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Are East African Pastoralists Truly Conservationists?

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Type: Journal Article
Author: Ruttan, Lore M.; Borgerhoff Mulder, M.
Journal: Current Anthropology
Volume: 40
Page(s): 621-652
Date: 1999
URI: http://hdl.handle.net/10535/5027
Sector: Grazing
Region: Africa
Subject(s): modeling
pastoralism
game theory--models
grazing--case studies
performance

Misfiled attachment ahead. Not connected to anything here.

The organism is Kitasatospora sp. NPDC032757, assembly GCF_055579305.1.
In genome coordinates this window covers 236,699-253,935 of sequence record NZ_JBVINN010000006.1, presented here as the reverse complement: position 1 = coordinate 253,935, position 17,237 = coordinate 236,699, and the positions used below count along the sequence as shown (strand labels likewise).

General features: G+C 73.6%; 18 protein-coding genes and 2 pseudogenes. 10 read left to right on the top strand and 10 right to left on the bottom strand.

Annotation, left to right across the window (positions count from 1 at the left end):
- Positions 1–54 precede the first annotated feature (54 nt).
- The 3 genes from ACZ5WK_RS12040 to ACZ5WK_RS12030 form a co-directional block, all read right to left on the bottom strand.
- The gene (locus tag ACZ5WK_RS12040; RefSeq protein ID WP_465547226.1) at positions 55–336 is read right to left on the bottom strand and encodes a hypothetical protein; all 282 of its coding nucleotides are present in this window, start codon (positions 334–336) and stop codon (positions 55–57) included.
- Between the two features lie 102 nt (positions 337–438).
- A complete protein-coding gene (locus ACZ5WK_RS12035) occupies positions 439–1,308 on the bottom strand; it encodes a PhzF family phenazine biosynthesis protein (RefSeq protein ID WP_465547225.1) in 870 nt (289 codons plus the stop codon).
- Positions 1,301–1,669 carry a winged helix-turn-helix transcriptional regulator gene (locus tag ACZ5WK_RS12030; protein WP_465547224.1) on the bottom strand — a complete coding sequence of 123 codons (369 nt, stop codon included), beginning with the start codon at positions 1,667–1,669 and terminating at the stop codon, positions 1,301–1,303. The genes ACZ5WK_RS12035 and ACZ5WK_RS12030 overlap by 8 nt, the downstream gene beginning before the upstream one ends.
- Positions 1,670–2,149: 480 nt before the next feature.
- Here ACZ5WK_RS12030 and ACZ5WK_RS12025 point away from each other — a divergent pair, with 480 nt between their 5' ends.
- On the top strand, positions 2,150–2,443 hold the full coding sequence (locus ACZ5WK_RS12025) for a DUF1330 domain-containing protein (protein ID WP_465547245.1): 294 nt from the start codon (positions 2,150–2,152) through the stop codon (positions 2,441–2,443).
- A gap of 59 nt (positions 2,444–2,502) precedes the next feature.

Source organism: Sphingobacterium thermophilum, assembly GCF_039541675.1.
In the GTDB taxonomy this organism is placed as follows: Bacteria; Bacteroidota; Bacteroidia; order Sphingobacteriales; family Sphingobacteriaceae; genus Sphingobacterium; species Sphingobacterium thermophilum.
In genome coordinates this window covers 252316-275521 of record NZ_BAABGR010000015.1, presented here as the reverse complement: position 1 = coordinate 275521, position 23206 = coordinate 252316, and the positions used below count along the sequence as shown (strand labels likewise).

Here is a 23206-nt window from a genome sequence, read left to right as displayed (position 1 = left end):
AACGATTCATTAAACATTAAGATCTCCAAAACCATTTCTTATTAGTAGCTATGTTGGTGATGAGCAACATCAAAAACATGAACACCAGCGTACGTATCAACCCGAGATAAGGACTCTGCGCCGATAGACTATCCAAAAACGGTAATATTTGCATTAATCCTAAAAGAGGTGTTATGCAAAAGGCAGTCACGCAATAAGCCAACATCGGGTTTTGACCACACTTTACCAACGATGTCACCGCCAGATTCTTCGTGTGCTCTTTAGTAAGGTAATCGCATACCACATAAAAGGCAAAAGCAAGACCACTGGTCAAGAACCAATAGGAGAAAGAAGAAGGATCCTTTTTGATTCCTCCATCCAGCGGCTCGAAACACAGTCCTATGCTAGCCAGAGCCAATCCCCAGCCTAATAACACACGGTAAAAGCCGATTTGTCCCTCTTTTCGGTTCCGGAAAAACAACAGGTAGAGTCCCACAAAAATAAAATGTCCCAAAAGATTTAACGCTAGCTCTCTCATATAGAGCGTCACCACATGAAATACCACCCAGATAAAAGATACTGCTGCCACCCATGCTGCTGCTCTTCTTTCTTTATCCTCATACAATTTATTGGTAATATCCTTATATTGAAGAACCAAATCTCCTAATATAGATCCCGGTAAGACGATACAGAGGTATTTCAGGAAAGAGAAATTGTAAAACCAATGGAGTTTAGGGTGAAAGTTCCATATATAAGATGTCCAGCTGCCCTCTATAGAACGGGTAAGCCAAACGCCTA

Abstract: "Controversy exists among anthropologists,conservation biolo-gists,and development workers as to whether the concept of the 'ecologically noble savage' is a myth. Central to this debate are the problem of how to identify conservationist behavior and the issue of whether sound management of common property is likely to evolve. While social scientists have documented in-stances of restraint in the use of resources, those who adopt an evolutionary perspective are challenged to identify the selective mechanisms whereby such altruistic conservation acts might be maintained in a population. Here a game theoretical approach is used to analyze the case of pastoralist grazing reserves. We demonstrate that under some conditions conservation can be the result of narrow self-interest and there is no collective-action problem. However, the range of these conditions is much broader for wealthy individuals, and thus the wealthy may also find it advantageous to coerce others into conserving. In conclusion, we propose an extension of the definition of conservation that is of greater generality for use in non foraging populations and incorporates the essential political element of how conflicts over resource use are resolved."

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